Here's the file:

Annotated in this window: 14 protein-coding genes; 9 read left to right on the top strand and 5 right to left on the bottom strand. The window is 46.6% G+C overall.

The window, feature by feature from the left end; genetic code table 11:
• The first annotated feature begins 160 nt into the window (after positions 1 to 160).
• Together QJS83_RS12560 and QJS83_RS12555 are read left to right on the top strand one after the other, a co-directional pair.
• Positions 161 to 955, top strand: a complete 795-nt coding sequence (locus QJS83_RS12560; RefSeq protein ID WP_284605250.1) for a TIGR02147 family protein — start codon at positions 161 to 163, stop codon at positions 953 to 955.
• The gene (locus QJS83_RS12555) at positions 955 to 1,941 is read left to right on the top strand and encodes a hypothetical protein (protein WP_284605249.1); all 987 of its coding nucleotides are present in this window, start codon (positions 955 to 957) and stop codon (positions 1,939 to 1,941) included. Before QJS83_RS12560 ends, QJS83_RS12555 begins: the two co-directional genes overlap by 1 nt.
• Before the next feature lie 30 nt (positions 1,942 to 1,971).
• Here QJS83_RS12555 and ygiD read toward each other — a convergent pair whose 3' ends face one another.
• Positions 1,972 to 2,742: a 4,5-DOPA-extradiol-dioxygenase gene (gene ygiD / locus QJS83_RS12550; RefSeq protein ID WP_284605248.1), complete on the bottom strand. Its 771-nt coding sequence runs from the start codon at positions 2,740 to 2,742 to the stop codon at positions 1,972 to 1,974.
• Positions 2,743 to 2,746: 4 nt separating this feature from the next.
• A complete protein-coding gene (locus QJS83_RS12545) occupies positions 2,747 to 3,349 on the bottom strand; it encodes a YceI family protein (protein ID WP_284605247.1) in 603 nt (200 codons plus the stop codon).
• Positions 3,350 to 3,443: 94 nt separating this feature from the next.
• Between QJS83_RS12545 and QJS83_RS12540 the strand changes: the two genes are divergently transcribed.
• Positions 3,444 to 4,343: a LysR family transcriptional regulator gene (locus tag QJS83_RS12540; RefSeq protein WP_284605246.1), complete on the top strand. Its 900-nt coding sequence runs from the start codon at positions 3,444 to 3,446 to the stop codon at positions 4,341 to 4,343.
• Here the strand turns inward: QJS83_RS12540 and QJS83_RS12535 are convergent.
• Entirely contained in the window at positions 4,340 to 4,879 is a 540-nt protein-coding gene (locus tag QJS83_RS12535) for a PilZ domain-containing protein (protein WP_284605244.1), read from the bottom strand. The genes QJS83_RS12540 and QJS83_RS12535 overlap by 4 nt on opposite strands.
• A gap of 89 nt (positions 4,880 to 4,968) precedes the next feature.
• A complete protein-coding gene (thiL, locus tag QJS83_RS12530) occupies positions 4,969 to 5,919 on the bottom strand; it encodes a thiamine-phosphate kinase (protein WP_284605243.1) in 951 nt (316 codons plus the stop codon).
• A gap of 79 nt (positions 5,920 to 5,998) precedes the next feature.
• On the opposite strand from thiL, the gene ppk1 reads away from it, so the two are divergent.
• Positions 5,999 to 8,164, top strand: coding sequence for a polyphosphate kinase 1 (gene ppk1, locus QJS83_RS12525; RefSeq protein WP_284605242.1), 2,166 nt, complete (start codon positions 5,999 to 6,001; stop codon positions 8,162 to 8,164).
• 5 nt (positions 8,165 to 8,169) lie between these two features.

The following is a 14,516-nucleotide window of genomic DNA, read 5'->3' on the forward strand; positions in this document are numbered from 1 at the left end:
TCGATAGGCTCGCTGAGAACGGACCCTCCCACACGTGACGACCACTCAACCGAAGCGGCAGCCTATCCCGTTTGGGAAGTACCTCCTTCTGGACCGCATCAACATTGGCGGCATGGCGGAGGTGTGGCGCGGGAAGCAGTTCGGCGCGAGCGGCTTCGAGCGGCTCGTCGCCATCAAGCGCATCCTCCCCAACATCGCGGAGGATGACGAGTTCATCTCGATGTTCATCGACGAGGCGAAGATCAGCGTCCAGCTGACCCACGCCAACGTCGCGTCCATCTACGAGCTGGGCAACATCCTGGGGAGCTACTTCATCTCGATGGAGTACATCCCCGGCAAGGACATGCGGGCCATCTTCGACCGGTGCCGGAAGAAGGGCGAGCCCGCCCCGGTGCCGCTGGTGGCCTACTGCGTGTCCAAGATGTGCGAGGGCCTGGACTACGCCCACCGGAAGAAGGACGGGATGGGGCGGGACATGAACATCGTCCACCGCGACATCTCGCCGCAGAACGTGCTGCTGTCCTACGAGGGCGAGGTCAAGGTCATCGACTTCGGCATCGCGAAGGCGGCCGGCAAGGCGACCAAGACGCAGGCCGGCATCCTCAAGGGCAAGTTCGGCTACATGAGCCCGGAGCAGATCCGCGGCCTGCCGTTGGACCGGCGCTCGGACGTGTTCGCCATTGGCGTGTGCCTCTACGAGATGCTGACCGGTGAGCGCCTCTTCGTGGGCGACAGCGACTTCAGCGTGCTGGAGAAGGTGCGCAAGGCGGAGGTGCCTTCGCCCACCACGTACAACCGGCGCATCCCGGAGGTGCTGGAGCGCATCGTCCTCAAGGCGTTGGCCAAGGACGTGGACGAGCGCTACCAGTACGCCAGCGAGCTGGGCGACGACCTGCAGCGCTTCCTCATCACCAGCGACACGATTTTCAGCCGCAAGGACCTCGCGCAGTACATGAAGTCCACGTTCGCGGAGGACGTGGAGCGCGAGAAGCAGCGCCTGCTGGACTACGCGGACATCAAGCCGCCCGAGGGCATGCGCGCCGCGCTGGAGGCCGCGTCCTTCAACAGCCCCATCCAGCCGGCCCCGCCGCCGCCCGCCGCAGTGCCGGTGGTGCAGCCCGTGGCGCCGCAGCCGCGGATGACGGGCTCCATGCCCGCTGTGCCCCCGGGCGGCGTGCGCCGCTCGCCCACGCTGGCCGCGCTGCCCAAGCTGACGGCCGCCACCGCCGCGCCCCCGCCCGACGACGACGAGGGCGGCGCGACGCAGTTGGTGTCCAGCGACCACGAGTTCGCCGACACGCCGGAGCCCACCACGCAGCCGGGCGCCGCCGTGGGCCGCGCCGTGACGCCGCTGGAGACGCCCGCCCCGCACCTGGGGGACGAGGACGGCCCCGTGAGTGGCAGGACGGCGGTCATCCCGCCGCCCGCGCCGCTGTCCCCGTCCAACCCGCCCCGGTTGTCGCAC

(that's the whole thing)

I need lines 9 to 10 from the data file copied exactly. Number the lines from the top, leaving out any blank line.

• Positions 1,972 to 2,742: a 4,5-DOPA-extradiol-dioxygenase gene (gene ygiD / locus QJS83_RS12550; RefSeq protein ID WP_284605248.1), complete on the bottom strand. Its 771-nt coding sequence runs from the start codon at positions 2,740 to 2,742 to the stop codon at positions 1,972 to 1,974.
• Positions 2,743 to 2,746: 4 nt separating this feature from the next.